The Federation of Piling Specialists (FPS) has established a Working Group to evaluate the many new methods of indirect pile testing, to address concerns that exist over their over interpretation and ensure results are both robust and calibrated against each other and against existing direct testing methods.
With the development of a number of new methods for the integrity testing of large diameter and deep bored piles, such as Thermal Integrity Profiling (TIP testing) and optical methods, the FPS feels methods need further examination to ensure the data they provide is of practical significance before they become a mainstream choice for specifiers. Presently there is caution that the indirect nature of these new testing methods require ‘calibration’ against previous forms of testing to satisfy specifiers that the testing is reliable, and will provide the same or better ‘visibility’ of a constructed pile and its properties.
Additionally, Sonic Logging, an indirect testing method already well-established, will be examined further with a view to looking at ways of improving safety reducing safety-related issues typically arising during the placement of long telescopic logging tubes in deep bores.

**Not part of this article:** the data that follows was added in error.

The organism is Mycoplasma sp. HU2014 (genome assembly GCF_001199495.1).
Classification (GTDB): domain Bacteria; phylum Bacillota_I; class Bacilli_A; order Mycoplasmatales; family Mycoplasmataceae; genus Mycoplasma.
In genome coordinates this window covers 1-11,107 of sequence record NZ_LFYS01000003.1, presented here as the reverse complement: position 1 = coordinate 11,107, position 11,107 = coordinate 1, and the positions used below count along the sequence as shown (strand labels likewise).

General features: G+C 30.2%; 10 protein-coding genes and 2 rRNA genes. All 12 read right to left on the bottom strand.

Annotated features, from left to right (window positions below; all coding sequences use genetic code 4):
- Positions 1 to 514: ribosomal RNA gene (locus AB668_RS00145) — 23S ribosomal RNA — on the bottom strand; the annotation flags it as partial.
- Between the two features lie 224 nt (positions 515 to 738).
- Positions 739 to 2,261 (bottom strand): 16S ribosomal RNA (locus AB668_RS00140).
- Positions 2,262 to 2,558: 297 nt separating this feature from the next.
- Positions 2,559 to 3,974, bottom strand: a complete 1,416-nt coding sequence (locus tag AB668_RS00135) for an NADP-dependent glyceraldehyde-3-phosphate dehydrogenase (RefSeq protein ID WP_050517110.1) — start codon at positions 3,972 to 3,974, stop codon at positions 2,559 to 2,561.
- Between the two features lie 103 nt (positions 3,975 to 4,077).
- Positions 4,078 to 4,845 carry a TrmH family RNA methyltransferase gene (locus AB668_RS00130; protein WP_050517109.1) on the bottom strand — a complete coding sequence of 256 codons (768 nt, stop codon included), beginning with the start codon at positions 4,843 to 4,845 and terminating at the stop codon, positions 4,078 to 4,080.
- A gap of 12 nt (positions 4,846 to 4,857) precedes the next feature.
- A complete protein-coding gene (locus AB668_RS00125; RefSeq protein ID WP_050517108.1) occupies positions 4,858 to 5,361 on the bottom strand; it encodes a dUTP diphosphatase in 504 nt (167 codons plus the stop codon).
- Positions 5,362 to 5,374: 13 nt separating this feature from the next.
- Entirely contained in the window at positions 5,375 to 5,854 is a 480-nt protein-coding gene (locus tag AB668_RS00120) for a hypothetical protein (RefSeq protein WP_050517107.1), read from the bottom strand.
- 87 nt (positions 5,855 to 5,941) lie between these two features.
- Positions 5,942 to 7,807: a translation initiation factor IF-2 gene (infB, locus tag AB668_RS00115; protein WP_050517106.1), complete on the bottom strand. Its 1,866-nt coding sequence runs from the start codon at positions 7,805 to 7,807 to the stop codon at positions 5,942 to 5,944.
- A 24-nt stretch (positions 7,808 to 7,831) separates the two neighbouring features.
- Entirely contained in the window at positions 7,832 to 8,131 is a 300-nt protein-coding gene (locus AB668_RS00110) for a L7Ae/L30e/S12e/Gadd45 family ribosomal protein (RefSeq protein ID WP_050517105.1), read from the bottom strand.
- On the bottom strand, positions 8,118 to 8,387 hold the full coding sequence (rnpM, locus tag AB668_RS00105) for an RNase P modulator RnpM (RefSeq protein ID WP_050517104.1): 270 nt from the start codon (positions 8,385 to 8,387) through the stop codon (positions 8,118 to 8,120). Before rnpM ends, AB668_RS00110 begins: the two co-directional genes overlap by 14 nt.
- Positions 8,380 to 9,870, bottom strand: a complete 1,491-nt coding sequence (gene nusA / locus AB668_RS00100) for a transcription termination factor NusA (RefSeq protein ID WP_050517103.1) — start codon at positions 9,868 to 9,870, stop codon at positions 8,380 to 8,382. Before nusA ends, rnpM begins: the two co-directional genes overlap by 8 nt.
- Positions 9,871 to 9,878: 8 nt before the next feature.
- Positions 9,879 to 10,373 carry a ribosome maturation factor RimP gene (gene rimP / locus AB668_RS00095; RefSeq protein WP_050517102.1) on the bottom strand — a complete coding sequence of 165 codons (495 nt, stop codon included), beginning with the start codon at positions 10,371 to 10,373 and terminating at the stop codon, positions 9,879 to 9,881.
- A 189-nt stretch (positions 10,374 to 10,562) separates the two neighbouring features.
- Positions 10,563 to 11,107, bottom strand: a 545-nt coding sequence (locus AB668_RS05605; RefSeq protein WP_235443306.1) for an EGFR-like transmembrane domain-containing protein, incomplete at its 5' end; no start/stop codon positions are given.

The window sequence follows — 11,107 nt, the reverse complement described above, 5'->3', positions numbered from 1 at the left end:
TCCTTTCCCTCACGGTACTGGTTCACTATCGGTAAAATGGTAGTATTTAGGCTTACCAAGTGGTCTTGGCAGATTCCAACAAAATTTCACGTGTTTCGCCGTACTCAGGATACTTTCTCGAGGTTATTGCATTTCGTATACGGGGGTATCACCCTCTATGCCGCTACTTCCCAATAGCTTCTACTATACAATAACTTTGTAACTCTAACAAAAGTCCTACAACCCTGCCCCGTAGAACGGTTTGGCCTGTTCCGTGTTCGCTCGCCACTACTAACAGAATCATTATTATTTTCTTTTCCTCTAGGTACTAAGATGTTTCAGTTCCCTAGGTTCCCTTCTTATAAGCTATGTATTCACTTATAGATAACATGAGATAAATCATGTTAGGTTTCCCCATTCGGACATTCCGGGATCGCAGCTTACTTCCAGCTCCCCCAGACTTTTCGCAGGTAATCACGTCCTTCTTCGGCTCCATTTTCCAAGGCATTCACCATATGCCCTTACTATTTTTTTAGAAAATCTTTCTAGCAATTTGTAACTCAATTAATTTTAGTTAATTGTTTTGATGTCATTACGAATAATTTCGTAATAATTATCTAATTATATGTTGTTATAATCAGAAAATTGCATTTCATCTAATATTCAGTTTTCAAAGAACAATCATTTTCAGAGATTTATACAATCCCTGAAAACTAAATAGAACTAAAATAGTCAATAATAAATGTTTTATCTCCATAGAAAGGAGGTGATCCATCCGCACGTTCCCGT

Alasdair Henderson, Chair of the FPS, said: “These new indirect testing methods should be perfect for installation verification of large bored piles used in the foundations of heavy structures and in retaining walls; however it is critical that the data these new testing methods present is reliable and meaningful compared to existing testing methodologies. The primary task of the Working Group will be the ‘calibration’ of these new methods of testing against each other and existing pile integrity test methods so that reliable and meaningful data sets can be produced that not only endure scrutiny, but help promote these new methods to commonplace application.